Abstract

Unexplained abnormal fatigue is characterized by chronic fatigue persisting for at least six months and not sufficiently explained by any recognized medical condition. In this pilot study, twelve individuals with abnormal fatigue remaining unexplained after thorough screening were investigated using a near-infrared (NIR) spectroscopy handgrip test. Four of them were found to have an abnormal oxygen extraction pattern similar to participants with documented mitochondrial myopathy. In three of the four individuals, diverse mitochondrial abnormalities were documented by spectrophotometric, immunocytological, fluorescent, and morphological analyses performed in skeletal muscle and in cultured skin fibroblasts. Three of the four participants with decreased muscular oxygen extraction were each shown to harbor a different homoplasmic pathogenic mitochondrial DNA point mutation (m.961T > C, m.1555A > G, m.14484T > C). In the fourth participant, the presence of multiple large mitochondrial DNA deletions was suspected in muscle tissue. In contrast, none of the eight abnormally fatigued participants with normal NIR spectroscopy results harbored either a pathogenic mitochondrial DNA point mutation or large deletions (P < 0.001). This pilot study shows that NIR spectroscopy may serve as a noninvasive screening tool to delineate a subgroup (of participants) with mitochondrial dysfunction among the large group of individuals with unexplained abnormal fatigue.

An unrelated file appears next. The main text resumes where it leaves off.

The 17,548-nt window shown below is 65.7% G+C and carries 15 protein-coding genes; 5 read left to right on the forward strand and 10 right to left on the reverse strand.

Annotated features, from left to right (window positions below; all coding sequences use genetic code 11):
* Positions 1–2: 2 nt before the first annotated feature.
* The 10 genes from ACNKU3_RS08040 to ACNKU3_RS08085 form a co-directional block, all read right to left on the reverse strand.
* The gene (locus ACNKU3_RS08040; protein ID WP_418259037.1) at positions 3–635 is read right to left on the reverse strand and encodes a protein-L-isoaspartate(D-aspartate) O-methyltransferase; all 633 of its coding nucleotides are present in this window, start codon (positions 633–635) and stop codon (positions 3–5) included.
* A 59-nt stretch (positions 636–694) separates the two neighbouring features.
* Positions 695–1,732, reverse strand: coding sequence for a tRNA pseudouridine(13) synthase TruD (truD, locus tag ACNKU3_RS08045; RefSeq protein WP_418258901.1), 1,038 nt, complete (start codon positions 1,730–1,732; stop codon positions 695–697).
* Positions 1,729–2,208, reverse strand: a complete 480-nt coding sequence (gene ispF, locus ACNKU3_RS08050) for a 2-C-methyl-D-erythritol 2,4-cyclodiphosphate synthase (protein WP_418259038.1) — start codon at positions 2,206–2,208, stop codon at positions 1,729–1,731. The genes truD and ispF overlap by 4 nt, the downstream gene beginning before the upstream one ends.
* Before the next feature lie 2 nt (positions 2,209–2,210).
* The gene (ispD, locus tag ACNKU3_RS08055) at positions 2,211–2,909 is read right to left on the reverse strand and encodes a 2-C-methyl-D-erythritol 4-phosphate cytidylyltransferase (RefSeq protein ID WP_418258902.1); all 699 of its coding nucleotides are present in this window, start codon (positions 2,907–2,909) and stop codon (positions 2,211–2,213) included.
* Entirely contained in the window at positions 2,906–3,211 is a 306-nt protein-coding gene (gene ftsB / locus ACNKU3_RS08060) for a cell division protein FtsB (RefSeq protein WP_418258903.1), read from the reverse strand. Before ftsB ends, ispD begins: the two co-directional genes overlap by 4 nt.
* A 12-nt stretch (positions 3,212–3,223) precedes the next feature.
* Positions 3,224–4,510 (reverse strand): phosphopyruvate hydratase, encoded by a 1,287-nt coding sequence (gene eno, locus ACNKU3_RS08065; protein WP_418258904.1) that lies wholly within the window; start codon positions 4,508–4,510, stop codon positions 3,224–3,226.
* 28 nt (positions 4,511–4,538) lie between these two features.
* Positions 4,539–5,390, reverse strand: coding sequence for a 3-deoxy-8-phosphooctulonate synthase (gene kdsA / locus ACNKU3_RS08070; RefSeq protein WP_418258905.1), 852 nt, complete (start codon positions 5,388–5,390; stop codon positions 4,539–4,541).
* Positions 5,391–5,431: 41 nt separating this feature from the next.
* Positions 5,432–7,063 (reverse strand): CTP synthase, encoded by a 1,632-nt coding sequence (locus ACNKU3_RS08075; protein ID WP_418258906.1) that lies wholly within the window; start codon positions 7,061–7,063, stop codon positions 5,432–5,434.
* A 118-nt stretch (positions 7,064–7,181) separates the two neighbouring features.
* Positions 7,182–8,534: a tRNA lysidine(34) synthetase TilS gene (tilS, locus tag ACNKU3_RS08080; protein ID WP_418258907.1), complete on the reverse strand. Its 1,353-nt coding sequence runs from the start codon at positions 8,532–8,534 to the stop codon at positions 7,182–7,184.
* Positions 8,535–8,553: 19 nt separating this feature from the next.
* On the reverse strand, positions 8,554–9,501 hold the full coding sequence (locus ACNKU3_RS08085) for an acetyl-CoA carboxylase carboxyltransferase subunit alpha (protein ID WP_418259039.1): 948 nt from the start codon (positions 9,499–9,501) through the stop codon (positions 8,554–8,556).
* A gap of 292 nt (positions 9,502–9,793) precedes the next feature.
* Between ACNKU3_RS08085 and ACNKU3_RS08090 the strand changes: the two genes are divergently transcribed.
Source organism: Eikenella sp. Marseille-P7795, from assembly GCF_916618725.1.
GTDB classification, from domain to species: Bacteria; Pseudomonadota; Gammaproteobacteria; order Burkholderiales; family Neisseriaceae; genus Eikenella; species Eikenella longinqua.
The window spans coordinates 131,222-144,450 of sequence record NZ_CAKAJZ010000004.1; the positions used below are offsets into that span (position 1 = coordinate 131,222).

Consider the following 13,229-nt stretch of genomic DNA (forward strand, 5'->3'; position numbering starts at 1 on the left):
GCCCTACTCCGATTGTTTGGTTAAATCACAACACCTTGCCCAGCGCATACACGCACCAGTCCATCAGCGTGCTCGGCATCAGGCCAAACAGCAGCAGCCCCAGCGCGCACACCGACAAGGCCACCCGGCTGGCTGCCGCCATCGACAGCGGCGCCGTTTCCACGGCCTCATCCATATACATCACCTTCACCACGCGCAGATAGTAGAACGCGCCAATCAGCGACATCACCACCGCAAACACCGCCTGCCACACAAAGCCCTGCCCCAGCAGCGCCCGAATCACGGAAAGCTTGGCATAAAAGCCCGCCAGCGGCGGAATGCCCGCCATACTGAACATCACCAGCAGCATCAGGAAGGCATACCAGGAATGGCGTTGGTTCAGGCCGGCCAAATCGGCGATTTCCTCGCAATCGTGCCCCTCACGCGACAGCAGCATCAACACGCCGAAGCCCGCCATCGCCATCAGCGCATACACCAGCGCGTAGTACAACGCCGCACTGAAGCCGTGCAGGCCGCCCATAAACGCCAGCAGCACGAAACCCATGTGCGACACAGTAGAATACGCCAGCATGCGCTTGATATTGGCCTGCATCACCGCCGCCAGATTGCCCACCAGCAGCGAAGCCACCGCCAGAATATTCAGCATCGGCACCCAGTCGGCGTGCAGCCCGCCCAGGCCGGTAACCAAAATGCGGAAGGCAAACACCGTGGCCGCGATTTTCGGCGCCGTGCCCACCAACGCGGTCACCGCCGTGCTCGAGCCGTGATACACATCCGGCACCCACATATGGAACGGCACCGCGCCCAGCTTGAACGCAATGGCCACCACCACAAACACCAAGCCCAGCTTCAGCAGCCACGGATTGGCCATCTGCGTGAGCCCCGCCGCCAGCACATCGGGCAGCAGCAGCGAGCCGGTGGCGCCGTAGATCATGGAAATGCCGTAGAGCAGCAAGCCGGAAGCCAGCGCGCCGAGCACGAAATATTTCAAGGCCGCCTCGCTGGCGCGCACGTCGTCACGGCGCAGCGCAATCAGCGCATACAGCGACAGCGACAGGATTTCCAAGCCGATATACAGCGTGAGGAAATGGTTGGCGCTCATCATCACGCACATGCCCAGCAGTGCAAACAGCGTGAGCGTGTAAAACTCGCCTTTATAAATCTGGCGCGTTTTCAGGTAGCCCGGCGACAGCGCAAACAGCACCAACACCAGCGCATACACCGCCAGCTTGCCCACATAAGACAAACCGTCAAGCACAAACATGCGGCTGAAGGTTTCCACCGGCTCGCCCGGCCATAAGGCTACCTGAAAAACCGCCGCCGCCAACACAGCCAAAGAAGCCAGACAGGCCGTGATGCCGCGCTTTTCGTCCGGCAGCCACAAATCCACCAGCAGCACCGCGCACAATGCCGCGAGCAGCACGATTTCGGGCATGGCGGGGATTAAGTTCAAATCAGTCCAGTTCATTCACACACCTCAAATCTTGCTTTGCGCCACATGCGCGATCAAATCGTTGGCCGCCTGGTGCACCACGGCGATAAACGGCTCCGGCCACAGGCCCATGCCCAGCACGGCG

© 2018 The Author(s)

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